Of the numerous Clefs employed in the 16th century, five only have been retained. In Full Scores, Classical Composers still write their Voice Parts in the time-honoured Chiavi naturali Soprano, Alto, Tenor, and Bass. In the so-called P.F. Scores of the present day, the Treble Clef is always substituted for the Soprano; and, very often, for the Alto and Tenor also, with the understanding that the Tenor is to be sung an Octave lower than it is written. [App. p.732 "the tenor part in choral works is sometimes indicated by two G clefs close together. Messrs. Ricordi & Co. use a somewhat barbarous combination of the G and C clefs for the same purpose."] When this method was first invented, the Alto was also written in the Octave above that in which it was intended to be sung—as in Dr. Clarke's edition of Handel's Works: but this most inconvenient plan is now happily abandoned; and the Alto part is always written at its true pitch, even when transposed into the Treble Clef. Solo Voice-parts are also written, in full Scores, in their proper Clefs. In P.F. Scores, all except the Bass are always written in the Treble Clef. Handel sometimes used the Treble Clef, so far as the Songs were concerned, even in his Full Scores; and hence it is that, in many cases, we only know by tradition whether a certain Song is intended to be sung by a Soprano or a Tenor. Of course this observation does not apply to the great Composer's Choruses, which were always written in their proper Clefs.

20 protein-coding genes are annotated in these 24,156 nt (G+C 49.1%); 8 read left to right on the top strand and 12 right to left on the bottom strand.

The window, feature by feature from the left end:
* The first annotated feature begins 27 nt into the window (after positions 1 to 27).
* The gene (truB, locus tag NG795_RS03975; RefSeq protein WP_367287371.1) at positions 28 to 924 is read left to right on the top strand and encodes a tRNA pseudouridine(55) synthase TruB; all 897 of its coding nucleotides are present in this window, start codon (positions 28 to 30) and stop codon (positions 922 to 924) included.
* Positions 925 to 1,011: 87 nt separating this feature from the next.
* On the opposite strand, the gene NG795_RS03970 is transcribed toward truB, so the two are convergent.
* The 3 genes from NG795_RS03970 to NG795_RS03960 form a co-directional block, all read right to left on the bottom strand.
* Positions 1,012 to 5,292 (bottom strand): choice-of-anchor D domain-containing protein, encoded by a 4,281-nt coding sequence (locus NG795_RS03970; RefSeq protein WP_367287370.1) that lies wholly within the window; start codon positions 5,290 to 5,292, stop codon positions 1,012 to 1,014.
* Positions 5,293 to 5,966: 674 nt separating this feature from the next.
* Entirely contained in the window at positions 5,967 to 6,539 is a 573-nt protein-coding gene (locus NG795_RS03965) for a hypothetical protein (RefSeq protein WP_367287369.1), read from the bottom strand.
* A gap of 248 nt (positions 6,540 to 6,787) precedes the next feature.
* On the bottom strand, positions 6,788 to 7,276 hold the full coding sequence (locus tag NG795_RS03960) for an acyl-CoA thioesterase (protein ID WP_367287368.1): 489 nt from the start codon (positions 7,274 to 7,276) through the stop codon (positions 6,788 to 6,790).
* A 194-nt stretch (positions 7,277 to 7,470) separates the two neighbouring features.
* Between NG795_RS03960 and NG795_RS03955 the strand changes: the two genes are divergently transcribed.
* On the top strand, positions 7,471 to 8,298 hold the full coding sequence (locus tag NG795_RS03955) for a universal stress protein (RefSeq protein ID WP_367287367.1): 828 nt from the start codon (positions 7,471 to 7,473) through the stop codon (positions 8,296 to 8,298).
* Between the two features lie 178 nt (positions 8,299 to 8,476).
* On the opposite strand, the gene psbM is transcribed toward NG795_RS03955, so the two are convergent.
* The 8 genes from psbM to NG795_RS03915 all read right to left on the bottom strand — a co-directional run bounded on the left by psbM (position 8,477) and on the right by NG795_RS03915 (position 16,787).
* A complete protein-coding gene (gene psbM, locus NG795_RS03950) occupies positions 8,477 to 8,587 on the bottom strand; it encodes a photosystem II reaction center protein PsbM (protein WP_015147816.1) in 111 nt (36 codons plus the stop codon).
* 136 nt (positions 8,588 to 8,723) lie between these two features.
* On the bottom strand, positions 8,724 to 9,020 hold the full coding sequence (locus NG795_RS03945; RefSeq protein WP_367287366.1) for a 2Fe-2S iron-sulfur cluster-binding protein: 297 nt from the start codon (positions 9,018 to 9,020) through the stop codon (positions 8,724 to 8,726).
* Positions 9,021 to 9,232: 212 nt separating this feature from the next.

Every Orchestral or other Instrument has, also, its proper Clef; and, in many cases, a distinctive Method of Notation. Violin Music is always written in the Treble Clef—to which, indeed, the name of the Violin Clef is given, everywhere but in England; and to save Ledger Lines, the high notes are sometimes written in the octave below, with the diminutive 8va, and the dotted line, above them.
The Viola always plays from the Alto Clef.
The Violoncello has a peculiar Notation of its own. Its normal Clef is the Bass; but the higher notes are generally written in the Tenor—sometimes, though less frequently, in the Alto. The highest notes of all are written in the Treble Clef; but, with the understanding that they are to be played an Octave lower than they are written, unless the word loco is placed over them, in which case they are to be played in their true place. When 8va … is placed over them, they are played an Octave higher than they are written. Beethoven, in his P.F. Trio in B♭, Op. 97, gives full directions to this effect; but some writers for the Violoncello, dispensing with the word loco, place 8va … over the notes which they wish to be played at their true pitch.
The Contra-Basso part is always written in the Bass Clef; but the Instrument sounds the note an octave lower than it is written. In the Orchestra, the player sits at the same desk as the Violoncello, and plays from the same part: but it is understood that he is to be silent, when any
- See Mendelssohn's protest against this in Letter to Macfarren. 'Goethe and Mendelssohn.' 2nd ed. p. 177.